Though they didn’t feel the need to respond when team president David Samson called the people of Miami stupid. …There are dozens and dozens of equally or more foolish and offensive things done by Major League players, managers, coaches, front office types, and officials every year. And these offenses don’t get investigated by the Commissioner. These offenses don’t earn team-levied suspensions. These offenses don’t get noticed at all, despite the real damage they do to the communities where they happen. If we’re going to have such a low standard so as to punish Guillen for making a bad joke (make no mistake, there’s no way to honestly construe what Guillen said as a statement of support for Castro, his tactics, or his regime), where are the suspensions for everyone else who makes baseball look bad?

What can we learn from all the coverage? We know Guillen’s comments were wrongheaded on many levels. We know those comments will be available forever. We know that there is heavy criticism, much of it founded, much of it personal. We know that all of it is irreversible. And yet again, we learn that no matter how hard the general sports fan wishes politics and sports to be separated, they are inextricably linked.

[Photo Credit: Al Diaz and C.M. Guerrero/ Miami Herald]

Ramblin' Man

Ozzie is a good un.

Godding Up the God

Stanley Woodward would not approve, but that’s okay…I can’t resist.

Here’s Ozzie:

“I remember in the old park in the World Series, (Braves manager) Bobby Cox told me to pinch-hit against him. I said, ‘Pack it in. We’re going to be seeing a celebration. I ain’t going to get a hit,’” Guillen said. “And I know what’s coming. Everybody knows what’s coming.”

Guillen doesn’t believe there will ever be another closer like Rivera.

“There is nobody better than this guy. Nobody. Not Goose (Gossage), not (Lee) Smith, not (Trevor) Hoffman,” Guillen said. “That mold was made in Panama and they threw it in the ocean. They don’t make a closer like that ever (again). Nobody in the history of baseball is going to be like this guy, ever.”

Thank Heaven for Little Guillens

Thank the Baseball Gods for the Guillen family; in a cold quiet winter they bring us sparks and adventure. Yesterday White Sox manager Ozzie Guillen’s son Oney absolutely lit into former White Sox and current Red Sox reliever Bobby Jenks on Twitter. Highlights are many, but include:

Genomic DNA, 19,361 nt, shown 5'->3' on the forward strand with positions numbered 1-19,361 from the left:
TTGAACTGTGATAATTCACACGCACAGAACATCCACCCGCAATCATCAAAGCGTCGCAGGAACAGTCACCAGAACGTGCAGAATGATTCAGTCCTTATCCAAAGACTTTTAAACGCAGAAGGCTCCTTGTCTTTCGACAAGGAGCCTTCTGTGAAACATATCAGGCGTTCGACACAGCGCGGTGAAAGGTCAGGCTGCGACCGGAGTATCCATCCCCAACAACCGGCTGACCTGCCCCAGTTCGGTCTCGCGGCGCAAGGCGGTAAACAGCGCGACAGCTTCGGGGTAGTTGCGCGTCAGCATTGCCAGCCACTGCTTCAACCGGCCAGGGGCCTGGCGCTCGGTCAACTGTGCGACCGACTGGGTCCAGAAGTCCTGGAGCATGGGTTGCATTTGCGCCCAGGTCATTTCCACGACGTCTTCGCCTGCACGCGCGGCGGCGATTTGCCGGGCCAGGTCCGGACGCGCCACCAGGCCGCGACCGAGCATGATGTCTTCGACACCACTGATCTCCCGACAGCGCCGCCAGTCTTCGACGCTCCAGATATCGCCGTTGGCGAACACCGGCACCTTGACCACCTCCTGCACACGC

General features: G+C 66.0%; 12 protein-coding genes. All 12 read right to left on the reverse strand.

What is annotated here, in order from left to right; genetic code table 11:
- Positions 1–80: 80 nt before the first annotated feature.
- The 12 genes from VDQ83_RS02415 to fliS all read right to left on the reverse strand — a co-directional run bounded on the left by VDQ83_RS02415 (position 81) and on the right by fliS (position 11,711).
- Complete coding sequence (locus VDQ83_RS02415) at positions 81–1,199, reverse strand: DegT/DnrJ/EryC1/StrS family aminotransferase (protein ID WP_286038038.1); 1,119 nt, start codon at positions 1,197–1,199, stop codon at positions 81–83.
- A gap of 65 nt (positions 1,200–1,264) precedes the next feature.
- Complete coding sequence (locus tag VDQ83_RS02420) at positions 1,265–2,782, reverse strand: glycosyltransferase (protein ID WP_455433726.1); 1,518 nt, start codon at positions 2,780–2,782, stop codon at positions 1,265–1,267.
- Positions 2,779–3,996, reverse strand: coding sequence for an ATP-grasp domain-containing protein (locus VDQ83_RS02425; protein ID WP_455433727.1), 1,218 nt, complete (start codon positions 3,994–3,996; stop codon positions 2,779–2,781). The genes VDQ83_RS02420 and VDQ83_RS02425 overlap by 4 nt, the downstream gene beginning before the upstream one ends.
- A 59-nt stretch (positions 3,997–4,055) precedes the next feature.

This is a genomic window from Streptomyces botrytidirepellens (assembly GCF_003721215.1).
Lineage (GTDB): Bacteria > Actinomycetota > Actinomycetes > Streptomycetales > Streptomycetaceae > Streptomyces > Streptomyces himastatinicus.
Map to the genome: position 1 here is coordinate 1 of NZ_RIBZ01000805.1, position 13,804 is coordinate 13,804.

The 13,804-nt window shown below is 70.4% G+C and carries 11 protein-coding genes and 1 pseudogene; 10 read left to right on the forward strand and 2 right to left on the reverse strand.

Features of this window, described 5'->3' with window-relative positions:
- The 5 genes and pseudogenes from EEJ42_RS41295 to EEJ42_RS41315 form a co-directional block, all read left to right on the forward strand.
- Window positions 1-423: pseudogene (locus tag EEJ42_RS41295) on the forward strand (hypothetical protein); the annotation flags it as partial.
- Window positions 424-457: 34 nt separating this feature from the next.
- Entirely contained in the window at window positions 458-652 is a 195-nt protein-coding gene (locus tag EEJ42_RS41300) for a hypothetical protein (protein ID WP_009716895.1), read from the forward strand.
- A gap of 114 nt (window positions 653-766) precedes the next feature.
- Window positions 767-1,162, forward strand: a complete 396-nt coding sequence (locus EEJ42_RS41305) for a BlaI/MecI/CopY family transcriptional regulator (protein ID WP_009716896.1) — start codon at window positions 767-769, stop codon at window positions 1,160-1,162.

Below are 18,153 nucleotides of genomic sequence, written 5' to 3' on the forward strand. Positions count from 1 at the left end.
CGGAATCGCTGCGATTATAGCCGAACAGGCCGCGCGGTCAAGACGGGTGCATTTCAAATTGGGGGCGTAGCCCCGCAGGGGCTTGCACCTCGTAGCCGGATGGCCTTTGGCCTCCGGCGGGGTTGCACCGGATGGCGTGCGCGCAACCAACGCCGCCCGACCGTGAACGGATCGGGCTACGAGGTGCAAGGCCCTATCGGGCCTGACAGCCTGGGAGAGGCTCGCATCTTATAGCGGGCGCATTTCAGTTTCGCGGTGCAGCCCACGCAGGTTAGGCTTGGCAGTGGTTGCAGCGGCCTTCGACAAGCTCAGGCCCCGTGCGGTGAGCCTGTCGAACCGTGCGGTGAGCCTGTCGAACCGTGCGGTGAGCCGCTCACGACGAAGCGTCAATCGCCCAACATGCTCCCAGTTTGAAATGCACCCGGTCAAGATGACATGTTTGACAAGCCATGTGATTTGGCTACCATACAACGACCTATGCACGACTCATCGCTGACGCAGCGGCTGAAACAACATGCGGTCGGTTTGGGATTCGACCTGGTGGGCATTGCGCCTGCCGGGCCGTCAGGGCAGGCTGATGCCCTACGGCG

hahah memo to bobby jenks get a clue u drink to much and u have had marital problems hugeee ones and the sox stood behind u

they did not air out ur dirty laundry, u came to srping not drinking and then u sucked and started srinking again be a man

be a man and tell the manager or the coaching staff how u feel or the organization when u were with the sox not when u leave

u cried in the managers office bc u have problems now u go and talk bad about the sox after they protected u for 7 years ungrateful

if it wasnt for u and mainly u freddy garcia would have like 17 wins and the sox would have beat the twins …

…oh and yes i remember clearly u blowing a hugee game in 09 and u laughing ur bearded ass off while everyone busting there tail…

…one little story remember when u couldnt handle ur drinking and u hit a poor arizona clubby in the face i do. and later u covered it wit

Im sorry thats ur answer to everything. How can u disrespect ur ex team like that

Uh, yikes. The comments from Jenks that brought this on were obnoxious, but fairly tame in comparison. He told reporters that he wanted “to play for a manager who trusts his relievers, regardless of what’s going on,” and said “Why would I come back to that negativity? I’m looking forward to playing for a manager who knows how to run a bullpen.” He also felt that the White Sox didn’t handle their decision not to re-sign him particularly well, which is debatable, but a common enough sentiment when teams and players part ways.

Jim Margalus of South Side Sox writes,

I wouldn’t be surprised if most, if not all, of what Oney Guillen tweeted about Jenks was true. There were a couple of weird tongue-holding episodes at the end of the season; Jenks creating an uneasy scene by spitting on the clubhouse floor, Kenny Williams saying “there are certain things I’m not going to talk about right now.” To this point, Williams has resisted kicking Jenks out the door, but Oney seems to have filled in at least some of the blanks. None of it was necessary.

OK, nothing Guillen’s middle son does is necessary when it comes to White Sox Business, but this was bringing a grenade to a pillow fight. Jenks only criticized Ozzie the Manager, and that brings only Bobby the Pitcher into play. There’s lots of room for insult there. His attitude, his inconsistent performance, which may have been attributable to his inconsistent conditioning … pick one and hammer away if you please. That’s an eye for an eye, and all in a day’s work for these highly compensated professionals.